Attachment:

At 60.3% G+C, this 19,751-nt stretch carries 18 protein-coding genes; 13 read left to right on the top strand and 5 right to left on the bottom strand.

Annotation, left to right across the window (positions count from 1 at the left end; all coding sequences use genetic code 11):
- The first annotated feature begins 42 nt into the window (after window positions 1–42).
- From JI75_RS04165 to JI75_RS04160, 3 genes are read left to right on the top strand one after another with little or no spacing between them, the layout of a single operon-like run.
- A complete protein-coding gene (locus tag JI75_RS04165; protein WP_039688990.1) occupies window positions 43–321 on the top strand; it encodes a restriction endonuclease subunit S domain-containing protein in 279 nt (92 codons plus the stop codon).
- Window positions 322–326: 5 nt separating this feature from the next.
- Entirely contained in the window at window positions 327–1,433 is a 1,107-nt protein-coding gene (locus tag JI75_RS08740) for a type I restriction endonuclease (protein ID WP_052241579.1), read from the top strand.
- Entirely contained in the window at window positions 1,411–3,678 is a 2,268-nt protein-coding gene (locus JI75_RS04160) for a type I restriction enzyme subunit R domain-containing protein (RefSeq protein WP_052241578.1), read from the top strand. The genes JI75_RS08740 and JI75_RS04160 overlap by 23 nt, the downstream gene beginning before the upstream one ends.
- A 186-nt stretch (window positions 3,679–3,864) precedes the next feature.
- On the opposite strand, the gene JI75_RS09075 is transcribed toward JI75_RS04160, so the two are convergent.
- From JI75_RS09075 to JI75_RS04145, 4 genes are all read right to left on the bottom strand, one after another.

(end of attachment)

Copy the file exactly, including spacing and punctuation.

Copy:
At 60.3% G+C, this 19,751-nt stretch carries 18 protein-coding genes; 13 read left to right on the top strand and 5 right to left on the bottom strand.

Annotation, left to right across the window (positions count from 1 at the left end; all coding sequences use genetic code 11):
- The first annotated feature begins 42 nt into the window (after window positions 1–42).
- From JI75_RS04165 to JI75_RS04160, 3 genes are read left to right on the top strand one after another with little or no spacing between them, the layout of a single operon-like run.
- A complete protein-coding gene (locus tag JI75_RS04165; protein WP_039688990.1) occupies window positions 43–321 on the top strand; it encodes a restriction endonuclease subunit S domain-containing protein in 279 nt (92 codons plus the stop codon).
- Window positions 322–326: 5 nt separating this feature from the next.
- Entirely contained in the window at window positions 327–1,433 is a 1,107-nt protein-coding gene (locus tag JI75_RS08740) for a type I restriction endonuclease (protein ID WP_052241579.1), read from the top strand.
- Entirely contained in the window at window positions 1,411–3,678 is a 2,268-nt protein-coding gene (locus JI75_RS04160) for a type I restriction enzyme subunit R domain-containing protein (RefSeq protein WP_052241578.1), read from the top strand. The genes JI75_RS08740 and JI75_RS04160 overlap by 23 nt, the downstream gene beginning before the upstream one ends.
- A 186-nt stretch (window positions 3,679–3,864) precedes the next feature.
- On the opposite strand, the gene JI75_RS09075 is transcribed toward JI75_RS04160, so the two are convergent.
- From JI75_RS09075 to JI75_RS04145, 4 genes are all read right to left on the bottom strand, one after another.